Compass president Dave Martyn told Stockhead investors were rightly wary of cannabis stocks but like most nascent sectors, it was important to remember it moved in “waves”.
“Cannabis got washed out but I think its poised for another wave because the narrative has actually fallen behind the fundamentals of some of these businesses,” he said.
“We’ve seen some good public company reports out of Australia recently where the numbers are improving. Not to say everyone is outperforming but it’s better than it was. I’d struggle to see those numbers getting any worse going forward.”
Martyn also flagged the onset of more positive regulatory developments, with Australia’s health regulator set to update the market in September about a move to introduce over-the-counter pharmacy sales for CBD products.
“As access increases, our bet is cannabis will continue to be a product people enjoy and want because it provides benefits,” he said.
“We’ve seen that across the North American market. So I’m a believer that we’re poised for that next wave up in growth of the actual industry, but we also think equity markets will follow.”
While Bernberg shares the view that wheels on the ground are still moving in the right direction, he admits that it’s “still a nascent industry”.
And within that, investors have formed the view that it’s “filled with far too many companies”. In that environment, operating models have been forced to hold up to further scrutiny — and not all have made the cut.
Bernberg says that when assessing the space, investors should be on the lookout for two key metrics: cash at bank, and barriers to entry.
“What I’m looking for is companies with ‘gas in the tank’ (cash) and a path to real medical IP (intellectual property),” he said.
“Investor sentiment is low which means a lot of cannabis companies are still struggling to get access to capital. So you need a strong balance sheet that can survive the current environment.”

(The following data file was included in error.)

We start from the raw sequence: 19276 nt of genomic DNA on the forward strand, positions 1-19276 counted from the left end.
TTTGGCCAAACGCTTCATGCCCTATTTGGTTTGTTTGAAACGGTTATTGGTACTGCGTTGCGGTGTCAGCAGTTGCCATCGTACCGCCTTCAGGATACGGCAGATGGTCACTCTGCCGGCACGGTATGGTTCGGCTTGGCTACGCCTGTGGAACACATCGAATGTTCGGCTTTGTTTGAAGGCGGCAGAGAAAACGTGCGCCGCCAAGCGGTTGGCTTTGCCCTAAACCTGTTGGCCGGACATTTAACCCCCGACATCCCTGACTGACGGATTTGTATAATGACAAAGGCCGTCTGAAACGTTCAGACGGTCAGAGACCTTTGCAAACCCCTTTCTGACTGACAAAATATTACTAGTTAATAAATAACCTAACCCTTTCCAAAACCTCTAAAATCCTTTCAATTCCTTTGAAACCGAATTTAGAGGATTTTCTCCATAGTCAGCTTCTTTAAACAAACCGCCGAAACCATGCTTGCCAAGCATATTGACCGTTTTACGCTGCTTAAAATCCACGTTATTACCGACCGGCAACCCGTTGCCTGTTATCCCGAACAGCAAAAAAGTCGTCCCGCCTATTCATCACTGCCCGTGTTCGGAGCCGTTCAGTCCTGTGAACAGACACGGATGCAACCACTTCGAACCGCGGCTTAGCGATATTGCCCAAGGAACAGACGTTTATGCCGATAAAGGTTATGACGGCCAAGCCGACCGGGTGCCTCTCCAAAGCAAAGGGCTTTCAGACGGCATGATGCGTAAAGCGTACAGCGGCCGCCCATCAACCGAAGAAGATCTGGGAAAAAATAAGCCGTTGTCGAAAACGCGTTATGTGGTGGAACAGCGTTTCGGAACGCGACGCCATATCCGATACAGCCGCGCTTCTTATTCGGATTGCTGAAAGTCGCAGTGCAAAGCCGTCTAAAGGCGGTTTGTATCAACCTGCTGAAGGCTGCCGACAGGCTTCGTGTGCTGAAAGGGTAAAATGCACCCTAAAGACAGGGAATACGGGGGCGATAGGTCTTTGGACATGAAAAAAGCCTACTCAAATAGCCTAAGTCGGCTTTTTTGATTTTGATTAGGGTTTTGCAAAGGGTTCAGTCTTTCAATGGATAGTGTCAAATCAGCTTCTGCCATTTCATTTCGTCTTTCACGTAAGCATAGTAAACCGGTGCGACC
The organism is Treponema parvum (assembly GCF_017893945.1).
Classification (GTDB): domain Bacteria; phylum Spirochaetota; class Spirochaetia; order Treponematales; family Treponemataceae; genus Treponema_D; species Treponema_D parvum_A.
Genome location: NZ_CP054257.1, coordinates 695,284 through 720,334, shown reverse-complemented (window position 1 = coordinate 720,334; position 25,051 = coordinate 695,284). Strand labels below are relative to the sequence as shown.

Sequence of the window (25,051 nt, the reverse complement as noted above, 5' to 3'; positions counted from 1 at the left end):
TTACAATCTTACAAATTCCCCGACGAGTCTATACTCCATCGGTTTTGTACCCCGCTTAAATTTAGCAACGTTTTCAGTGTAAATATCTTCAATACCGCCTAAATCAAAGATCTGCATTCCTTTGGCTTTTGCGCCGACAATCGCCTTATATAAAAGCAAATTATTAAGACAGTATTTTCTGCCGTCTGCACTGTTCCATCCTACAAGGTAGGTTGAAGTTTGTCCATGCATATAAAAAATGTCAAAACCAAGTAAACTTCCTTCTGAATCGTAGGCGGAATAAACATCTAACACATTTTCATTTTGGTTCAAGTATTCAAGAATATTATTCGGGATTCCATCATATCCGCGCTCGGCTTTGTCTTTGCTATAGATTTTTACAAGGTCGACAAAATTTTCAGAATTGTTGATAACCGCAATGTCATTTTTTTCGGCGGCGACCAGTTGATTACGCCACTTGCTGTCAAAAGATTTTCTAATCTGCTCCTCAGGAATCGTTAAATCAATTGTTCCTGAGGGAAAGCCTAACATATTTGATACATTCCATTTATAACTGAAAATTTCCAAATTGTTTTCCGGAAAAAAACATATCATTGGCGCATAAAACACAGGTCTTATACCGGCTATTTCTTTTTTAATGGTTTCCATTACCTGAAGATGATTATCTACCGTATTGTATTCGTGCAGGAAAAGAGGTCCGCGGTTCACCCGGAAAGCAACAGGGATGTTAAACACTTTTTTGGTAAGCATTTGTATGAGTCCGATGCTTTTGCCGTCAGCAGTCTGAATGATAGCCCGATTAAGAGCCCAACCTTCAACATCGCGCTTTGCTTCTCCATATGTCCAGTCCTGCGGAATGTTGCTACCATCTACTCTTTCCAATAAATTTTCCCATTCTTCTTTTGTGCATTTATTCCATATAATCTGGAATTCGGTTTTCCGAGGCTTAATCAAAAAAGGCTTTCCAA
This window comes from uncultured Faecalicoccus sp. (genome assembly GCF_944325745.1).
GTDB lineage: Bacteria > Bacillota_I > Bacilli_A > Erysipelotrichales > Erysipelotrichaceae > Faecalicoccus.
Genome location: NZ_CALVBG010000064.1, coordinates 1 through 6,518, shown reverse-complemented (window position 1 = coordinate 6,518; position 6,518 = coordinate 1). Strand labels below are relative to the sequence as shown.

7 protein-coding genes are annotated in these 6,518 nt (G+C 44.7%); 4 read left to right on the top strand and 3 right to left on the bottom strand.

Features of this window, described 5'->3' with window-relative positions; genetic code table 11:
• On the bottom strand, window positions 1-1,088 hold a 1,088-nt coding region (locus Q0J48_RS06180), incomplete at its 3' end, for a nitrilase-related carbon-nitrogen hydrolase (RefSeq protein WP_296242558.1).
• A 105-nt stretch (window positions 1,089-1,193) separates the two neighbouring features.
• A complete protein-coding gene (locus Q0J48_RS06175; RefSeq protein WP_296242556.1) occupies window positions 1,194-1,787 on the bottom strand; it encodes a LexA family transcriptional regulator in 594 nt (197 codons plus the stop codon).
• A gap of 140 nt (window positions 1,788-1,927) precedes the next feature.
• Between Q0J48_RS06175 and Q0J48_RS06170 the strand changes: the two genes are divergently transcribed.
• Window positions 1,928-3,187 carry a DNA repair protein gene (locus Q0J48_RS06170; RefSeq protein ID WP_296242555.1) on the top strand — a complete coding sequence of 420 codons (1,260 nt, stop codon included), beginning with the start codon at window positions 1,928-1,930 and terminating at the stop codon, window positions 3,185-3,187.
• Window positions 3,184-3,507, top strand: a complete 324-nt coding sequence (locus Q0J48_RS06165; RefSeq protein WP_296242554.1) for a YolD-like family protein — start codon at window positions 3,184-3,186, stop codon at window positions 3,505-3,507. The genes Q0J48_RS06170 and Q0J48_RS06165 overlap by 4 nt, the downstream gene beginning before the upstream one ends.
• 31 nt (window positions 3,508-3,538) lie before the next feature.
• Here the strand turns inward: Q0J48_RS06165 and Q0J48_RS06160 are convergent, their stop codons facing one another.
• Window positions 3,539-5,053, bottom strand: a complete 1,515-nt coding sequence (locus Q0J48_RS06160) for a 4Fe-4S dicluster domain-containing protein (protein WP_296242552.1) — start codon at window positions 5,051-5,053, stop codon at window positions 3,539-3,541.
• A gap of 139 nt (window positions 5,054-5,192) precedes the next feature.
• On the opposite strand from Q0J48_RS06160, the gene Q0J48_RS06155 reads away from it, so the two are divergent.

“I also think the future of the Australian cannabis industry for the moment is still biotech related,” he said.
“In that sense, Botanix Pharmaceuticals (ASX:BOT) is still a company to watch,” Bernberg said.
“They’re working towards phase-three trials but why I’m still so bullish on them is they have about $27m in the bank, which means they’re covered for the next two years and that’s a big thing.”
ASX-listed MGC Pharmaceuticals (ASX:MXC) is another company trying to meet those criteria, as it balances clinical trials for a pharma-grade cannabis medicine with sales from its low-cost Mercury Pharma line.
“Where MGC is positioned is with a focus on the longer-term vision of completing an approved medicine,” managing director Roby Zomer told Stockhead.
“Then the race is on for sales and revenues, which is why we opened the Mercury Pharma line. We’re not investing in clinical studies on that product so we can deploy it straight to market.”
“With ECS I don’t like their hemp food division, but what they are doing is very soon they’re going to have ability to do outdoor grows in Tasmania,” he said.
Bernberg said Tassie had the “perfect growing conditions for cannabis. Lots of sunlight, water and fresh air”.
A large-scale operation would allow ECS to bring their costs per gram (CPG) of production down to the 20-50c range, which Bernberg said compared well to the cost average in China which is around $2.50.
“If they’re able to grow large quantities of medicinal cannabis, it makes sense because then you can add freighting costs into the export model and still make a margin,” Bernberg said.